WIPO Arbitration and Mediation Center
ADMINISTRATIVE PANEL DECISION
Advance Magazine Publishers Inc. v. Registration Private, Domains By Proxy, LLC / W Magazine
Case No. D2016-0955
1. The Parties
The Complainant is Advance Magazine Publishers Inc. of New York, New York, United States of America (“United States”), represented by Sabin Bermant & Gould, LLP, United States.
The Respondent is Registration Private, Domains By Proxy, LLC of Scottsdale, Arizona, United States / W Magazine of Greenwich, Connecticut, United States.
2. The Domain Name and Registrar
The disputed domain name <wfashionmagazine.com> (the “Domain Name”) is registered with GoDaddy.com, LLC (the “Registrar”).
3. Procedural History
The Complaint was filed with the WIPO Arbitration and Mediation Center (the “Center”) on May 12, 2016. On May 13, 2016, the Center transmitted by email to the Registrar a request for registrar verification in connection with the Domain Name. On the same date, the Registrar transmitted by email to the Center its verification response disclosing registrant and contact information for the Domain Name which differed from the named Respondent and contact information in the Complaint. The Center sent an email communication to the Complainant on May 23, 2016, providing the registrant and contact information disclosed by the Registrar, and inviting the Complainant to submit an amended Complaint. The Complainant filed an amended Complaint on May 27, 2016.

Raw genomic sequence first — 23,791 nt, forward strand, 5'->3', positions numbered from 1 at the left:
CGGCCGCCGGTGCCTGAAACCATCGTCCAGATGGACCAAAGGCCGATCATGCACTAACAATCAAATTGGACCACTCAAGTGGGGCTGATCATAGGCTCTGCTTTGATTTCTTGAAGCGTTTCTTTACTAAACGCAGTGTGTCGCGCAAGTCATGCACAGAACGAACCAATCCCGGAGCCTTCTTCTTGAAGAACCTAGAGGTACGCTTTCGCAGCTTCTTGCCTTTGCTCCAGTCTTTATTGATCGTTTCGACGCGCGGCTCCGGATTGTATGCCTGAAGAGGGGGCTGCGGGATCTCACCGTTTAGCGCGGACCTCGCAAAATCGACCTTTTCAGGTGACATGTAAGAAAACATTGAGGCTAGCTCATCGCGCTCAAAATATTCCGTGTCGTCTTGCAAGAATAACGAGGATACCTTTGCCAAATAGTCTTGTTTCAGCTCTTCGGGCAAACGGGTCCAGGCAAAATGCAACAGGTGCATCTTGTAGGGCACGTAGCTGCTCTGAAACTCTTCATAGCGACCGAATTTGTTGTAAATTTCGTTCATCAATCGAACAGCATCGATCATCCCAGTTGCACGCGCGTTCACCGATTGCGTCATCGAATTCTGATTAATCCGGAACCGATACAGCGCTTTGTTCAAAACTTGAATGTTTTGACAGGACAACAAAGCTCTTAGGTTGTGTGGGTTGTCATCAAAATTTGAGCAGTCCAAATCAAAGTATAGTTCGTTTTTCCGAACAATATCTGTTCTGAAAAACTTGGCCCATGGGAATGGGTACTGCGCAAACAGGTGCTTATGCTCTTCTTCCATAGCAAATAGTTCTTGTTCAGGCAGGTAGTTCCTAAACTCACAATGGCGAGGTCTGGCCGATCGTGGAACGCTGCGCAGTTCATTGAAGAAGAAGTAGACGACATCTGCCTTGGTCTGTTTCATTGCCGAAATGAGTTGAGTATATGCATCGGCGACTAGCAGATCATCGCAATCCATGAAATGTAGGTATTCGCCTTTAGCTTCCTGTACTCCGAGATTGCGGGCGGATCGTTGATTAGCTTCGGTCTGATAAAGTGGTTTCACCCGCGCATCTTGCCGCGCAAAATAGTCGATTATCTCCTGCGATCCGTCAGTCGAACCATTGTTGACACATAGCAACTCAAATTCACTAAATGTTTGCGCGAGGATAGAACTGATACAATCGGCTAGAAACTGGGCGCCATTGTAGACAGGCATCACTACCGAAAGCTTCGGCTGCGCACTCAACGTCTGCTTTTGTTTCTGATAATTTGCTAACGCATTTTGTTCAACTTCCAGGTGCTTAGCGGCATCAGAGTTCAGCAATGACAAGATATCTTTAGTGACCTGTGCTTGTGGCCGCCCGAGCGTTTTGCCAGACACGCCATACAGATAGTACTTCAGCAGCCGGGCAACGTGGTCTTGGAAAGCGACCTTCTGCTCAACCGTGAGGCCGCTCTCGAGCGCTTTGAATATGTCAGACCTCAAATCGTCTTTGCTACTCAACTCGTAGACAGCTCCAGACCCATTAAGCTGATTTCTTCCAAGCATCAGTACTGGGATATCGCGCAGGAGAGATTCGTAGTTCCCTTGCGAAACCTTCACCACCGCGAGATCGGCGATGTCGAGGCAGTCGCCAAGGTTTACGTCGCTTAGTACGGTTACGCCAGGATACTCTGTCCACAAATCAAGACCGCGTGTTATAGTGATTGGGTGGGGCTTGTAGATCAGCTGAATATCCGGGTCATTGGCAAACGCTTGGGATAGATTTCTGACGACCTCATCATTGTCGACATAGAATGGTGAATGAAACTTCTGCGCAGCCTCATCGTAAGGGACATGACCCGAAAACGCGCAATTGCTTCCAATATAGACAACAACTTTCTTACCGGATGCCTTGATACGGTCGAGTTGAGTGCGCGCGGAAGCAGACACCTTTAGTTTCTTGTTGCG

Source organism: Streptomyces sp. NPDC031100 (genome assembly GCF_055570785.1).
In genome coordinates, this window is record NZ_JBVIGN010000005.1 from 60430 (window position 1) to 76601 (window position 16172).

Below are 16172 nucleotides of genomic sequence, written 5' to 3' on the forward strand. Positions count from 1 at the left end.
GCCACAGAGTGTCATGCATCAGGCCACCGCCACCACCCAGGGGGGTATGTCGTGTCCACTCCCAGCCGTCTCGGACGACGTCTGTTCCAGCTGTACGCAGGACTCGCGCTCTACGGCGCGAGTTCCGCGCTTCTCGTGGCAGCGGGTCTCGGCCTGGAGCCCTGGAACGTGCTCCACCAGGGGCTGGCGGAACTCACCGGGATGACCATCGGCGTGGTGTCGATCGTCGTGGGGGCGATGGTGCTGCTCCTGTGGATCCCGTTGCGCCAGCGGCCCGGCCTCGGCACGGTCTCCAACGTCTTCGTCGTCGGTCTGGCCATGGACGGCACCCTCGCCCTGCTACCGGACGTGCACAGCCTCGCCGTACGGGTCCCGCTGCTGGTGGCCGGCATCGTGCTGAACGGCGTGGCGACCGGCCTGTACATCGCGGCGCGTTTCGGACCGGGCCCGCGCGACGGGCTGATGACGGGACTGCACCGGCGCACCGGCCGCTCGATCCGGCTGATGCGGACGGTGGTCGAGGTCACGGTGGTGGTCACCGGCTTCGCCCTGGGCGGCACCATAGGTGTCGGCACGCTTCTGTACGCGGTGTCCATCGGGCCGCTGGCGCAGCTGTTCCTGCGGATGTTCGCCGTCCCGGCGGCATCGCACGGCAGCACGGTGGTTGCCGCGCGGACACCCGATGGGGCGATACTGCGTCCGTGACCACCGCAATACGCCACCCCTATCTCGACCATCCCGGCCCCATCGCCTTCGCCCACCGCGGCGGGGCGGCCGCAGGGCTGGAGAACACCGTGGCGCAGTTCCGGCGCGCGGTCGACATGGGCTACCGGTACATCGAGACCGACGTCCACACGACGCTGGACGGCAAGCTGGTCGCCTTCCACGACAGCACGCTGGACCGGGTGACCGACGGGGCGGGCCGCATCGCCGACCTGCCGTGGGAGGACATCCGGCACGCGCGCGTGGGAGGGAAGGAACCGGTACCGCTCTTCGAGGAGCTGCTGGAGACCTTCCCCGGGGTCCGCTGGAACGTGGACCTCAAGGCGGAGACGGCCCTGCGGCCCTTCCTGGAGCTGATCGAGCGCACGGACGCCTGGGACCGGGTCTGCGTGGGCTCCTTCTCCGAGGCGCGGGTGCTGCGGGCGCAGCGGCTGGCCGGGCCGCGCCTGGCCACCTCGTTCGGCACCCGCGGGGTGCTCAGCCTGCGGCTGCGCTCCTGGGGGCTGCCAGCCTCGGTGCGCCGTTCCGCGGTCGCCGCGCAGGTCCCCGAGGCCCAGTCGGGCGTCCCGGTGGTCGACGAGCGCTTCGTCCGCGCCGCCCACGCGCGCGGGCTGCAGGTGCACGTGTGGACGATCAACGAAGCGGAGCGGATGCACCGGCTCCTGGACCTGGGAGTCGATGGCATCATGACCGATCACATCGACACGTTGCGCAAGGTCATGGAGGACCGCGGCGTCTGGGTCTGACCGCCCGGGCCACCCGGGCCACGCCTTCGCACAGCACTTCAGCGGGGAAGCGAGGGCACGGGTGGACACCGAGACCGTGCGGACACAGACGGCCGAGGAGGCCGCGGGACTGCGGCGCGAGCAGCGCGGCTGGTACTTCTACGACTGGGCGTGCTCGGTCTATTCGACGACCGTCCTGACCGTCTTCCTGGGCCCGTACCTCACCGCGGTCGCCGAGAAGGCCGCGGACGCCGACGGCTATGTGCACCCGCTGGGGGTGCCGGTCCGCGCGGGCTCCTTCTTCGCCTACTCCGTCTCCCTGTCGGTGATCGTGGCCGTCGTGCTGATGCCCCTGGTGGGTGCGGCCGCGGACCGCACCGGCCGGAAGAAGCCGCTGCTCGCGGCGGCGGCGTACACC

The Center verified that the Complaint together with the amended Complaint satisfied the formal requirements of the Uniform Domain Name Dispute Resolution Policy (the “Policy” or “UDRP”), the Rules for Uniform Domain Name Dispute Resolution Policy (the “Rules”), and the WIPO Supplemental Rules for Uniform Domain Name Dispute Resolution Policy (the “Supplemental Rules”).
In accordance with the Rules, paragraphs 2 and 4, the Center formally notified the Respondent of the Complaint, and the proceedings commenced on May 30, 2016. In accordance with the Rules, paragraph 5, the due date for Response was June 19, 2016. The Respondent did not submit any response. Accordingly, the Center notified the Respondent’s default on June 23, 2016.
The Center appointed Ellen B. Shankman as the sole panelist in this matter on July 18, 2016. The Panel finds that it was properly constituted. The Panel has submitted the Statement of Acceptance and Declaration of Impartiality and Independence, as required by the Center to ensure compliance with the Rules, paragraph 7.
4. Factual Background
The Complainant publishes a fashion magazine and operates a website to promote the magazine online. The Complainant provided evidence of multiple trademark registrations for the mark W and design including, inter alia, United States Trademark No. 3982709 (registered on June 21, 2011) for downloadable magazines in the field of women’s fashion and lifestyle. The date of the Domain Name registration was confirmed by the Registrar to be April 25, 2016.